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1.DRAWING THE INVISIBLE: VISUALIZING PERSONAL SPACES

Author:Ivanovic, GW

Source:PROCEEDINGS OF THE 18TH INTERNATIONAL CONFERENCE ON COMPUTER-AIDED ARCHITECTURAL DESIGN RESEARCH IN ASIA (CAADRIA 2013): OPEN SYSTEMS,2013,Vol.

Abstract:The present research discusses the importance of human activity as a place-making coordinate, and proposes the Activity Counter Maps (ACM) as a methodology for visualizing people's social spaces. Through two case studies, the ACM were tested for creating representations of both intensity of occupation in public spaces and people's public distances combined into a unified "three-dimensional public shape". The research analyses the resulted images and discusses its possible applications for digital design.

2.DESIGNER'S DILEMMA The precision of numerical simulations in design systems

Author:Spaeth, AB

Source:PROCEEDINGS OF THE 18TH INTERNATIONAL CONFERENCE ON COMPUTER-AIDED ARCHITECTURAL DESIGN RESEARCH IN ASIA (CAADRIA 2013): OPEN SYSTEMS,2013,Vol.

Abstract:Performance based design systems are characterised through the use of performance related evaluation methods or by providing design environments which are restricting the design space according to performance criteria. The performance of a design can be evaluated by numerical simulations. With the use of numerical simulations a fundamental dilemma appears: the precision implied in numerical simulations and the imprecision of the design process itself are systematic contradictions. User control or user interaction in open systems places the user into charge of the imprecision required by the design process. In closed systems, as the below described evolutionary system, methods of imprecision have to be integrated i.e. into the precise simulation based evaluation procedure. Through tolerant selection methods and the gradual evaluation of individuals the rigid and precise system can be guided towards a design system rather than an optimisation system. Due to technical requirements which are related both to the fact of using computer systems but also to the systematic conditions implied to simulations the use of the tolerant selection methods is limited.

3.CLASSROOM RESPONSE TECHNOLOGY: HOW TO ENGAGE THE DISENGAGED MIND IN CHINA

Author:Bao, CZ

Source:EDULEARN13: 5TH INTERNATIONAL CONFERENCE ON EDUCATION AND NEW LEARNING TECHNOLOGIES,2013,Vol.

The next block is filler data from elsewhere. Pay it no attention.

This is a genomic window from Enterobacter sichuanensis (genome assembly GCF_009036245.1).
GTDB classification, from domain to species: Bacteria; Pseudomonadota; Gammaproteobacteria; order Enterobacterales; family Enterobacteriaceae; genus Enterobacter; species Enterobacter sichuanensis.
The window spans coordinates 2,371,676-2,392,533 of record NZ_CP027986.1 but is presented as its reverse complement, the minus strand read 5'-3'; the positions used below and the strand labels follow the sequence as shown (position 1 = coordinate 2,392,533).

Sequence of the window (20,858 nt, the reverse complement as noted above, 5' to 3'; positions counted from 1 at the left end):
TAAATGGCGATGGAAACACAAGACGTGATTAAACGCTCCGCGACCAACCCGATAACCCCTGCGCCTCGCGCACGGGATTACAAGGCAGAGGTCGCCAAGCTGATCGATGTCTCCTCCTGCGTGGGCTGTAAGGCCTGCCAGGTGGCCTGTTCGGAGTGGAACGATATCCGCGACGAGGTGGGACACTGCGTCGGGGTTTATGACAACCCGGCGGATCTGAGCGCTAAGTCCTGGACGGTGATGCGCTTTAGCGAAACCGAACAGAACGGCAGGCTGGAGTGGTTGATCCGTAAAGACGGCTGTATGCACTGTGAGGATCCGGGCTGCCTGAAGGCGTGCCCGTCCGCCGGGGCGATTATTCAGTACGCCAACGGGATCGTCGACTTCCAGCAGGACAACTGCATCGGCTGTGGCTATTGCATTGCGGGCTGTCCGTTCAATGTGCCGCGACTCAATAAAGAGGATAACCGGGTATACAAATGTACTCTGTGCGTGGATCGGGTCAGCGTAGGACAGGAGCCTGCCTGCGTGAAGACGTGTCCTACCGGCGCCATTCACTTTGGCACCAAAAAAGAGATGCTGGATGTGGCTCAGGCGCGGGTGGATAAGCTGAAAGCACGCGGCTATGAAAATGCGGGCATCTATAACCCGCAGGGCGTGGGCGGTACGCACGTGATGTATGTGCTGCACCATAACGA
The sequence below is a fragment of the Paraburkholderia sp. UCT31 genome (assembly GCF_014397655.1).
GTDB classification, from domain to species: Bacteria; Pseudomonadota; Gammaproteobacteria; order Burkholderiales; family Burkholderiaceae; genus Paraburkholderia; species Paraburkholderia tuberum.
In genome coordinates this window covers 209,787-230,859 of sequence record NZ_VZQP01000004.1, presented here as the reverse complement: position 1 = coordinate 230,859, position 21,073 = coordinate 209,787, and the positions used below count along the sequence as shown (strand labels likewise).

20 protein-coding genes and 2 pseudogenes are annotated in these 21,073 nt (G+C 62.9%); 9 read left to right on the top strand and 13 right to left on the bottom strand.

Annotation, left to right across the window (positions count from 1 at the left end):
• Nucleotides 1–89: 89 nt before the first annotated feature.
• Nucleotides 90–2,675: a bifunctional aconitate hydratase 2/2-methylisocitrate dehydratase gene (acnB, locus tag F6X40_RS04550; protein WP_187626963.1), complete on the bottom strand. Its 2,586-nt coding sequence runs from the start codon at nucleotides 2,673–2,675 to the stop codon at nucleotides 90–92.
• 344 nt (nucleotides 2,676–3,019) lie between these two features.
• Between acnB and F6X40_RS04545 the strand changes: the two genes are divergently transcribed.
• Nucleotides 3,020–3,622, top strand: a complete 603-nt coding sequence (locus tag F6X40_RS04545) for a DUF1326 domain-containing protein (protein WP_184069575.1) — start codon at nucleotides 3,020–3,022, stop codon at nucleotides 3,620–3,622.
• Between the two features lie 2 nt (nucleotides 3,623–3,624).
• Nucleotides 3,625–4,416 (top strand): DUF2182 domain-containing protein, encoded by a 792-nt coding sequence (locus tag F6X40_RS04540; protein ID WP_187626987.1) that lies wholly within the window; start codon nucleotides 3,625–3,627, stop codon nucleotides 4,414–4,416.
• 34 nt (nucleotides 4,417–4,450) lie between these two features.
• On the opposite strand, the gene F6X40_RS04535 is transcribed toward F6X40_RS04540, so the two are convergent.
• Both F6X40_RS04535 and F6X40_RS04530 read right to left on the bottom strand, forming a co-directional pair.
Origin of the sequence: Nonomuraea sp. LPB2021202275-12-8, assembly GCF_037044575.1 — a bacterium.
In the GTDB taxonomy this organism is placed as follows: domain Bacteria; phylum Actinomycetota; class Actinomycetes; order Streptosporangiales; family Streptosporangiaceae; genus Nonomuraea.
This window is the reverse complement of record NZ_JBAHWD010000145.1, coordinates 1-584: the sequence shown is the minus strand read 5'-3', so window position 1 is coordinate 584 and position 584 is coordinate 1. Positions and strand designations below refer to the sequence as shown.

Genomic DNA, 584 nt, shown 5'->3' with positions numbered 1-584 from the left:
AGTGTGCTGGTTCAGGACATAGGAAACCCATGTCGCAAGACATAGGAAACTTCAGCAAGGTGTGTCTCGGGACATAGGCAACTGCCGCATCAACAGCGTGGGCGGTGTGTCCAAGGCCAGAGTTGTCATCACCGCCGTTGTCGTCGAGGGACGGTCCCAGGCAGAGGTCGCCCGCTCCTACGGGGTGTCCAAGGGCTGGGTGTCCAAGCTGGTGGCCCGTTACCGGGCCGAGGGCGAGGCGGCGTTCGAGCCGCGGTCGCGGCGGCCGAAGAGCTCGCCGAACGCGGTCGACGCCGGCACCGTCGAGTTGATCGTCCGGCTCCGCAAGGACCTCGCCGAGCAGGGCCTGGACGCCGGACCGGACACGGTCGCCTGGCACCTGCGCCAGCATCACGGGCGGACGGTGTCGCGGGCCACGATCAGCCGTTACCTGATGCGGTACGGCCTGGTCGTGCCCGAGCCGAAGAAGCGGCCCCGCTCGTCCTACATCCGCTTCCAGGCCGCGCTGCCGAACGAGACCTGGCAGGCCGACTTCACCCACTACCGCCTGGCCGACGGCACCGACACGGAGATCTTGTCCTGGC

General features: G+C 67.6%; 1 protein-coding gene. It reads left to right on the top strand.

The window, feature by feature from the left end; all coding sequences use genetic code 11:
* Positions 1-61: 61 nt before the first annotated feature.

Abstract:Without engaging the students effectively, the likelihood of success in any particular teaching format is questionable. Engagement in the classroom or lecture theatre is a joint negotiation between student and faculty. Students should be provided with the environment to play an active part in meeting desired learning outcomes. This can in part be achieved by educational institutions investing in the student through providing appropriate educational practices and conditions to create a positive and active learning environment, thus facilitating student engagement in the learning process. Student engagement is complex and involves a number of variables, including those that affect the potential for learning success (Horstmanshof & Zimitat, 2007). Student engagement is particularly important in the Chinese higher educational context, where large classes are the norm. This is particularly the case in transnational educational (TNE) institutions, where students may not only be in large classes, but also learning in a second or foreign language. This paper draws on one of the findings from an internally funded teaching development project that investigated engagement issues associated with a multidisciplinary business module delivered to year 2 students at an English speaking university in Suzhou, China. Large classes have become increasingly common as the university continues to expand, especially in student intensive disciplines such as those found in the Business School at the university. Mulryan-Kyne (2010) suggests that increases in class size at university bring new issues and problems, including increases in staff: student ratios, and resultant lack of contact with lecturers and tutors, leading to a return to passive teaching methods and learning. Using a content analysis from data collected through focus groups of students associated with the module, an 'Introduction to Organisation and Management', as well as staff teaching on the module and from the wider and business school, a number of themes have been identified. These can be broadly categorized as being related to innovative use of technology in the lecture room; enriching educational delivery; and faculty presentability. The current paper concentrates on the use of personal response systems, or 'clickers', which the student focus groups identified as being beneficial in large classes. The literature suggests that clickers can have positive benefits for promoting active learning (Hinde and Hunt, 2006; Patry, 2009) and promoting teacher: student engagement (Roschelle et al, 2004), encourage critical thinking during class (Cooper and Robinson, 2000) and that there may be some positive correlation between use of clickers and assessment (Morling et al, 2008). Less positive reactions include the 'gimmick effect' where there seems to be no clear rationale for the learning value of 'clickers' beyond the sake of using it (Simpson and Oliver, 2006), and possible increased student anxiety (Johnson and McLeod, 2004). This paper discusses how the student experience of 'clickers' in the Chinese and TNE context reflects the literature. Drawing on personal experience of how my own teaching practices have been informed by the research, it concludes by providing pointers for future successful engagement in this unique context.
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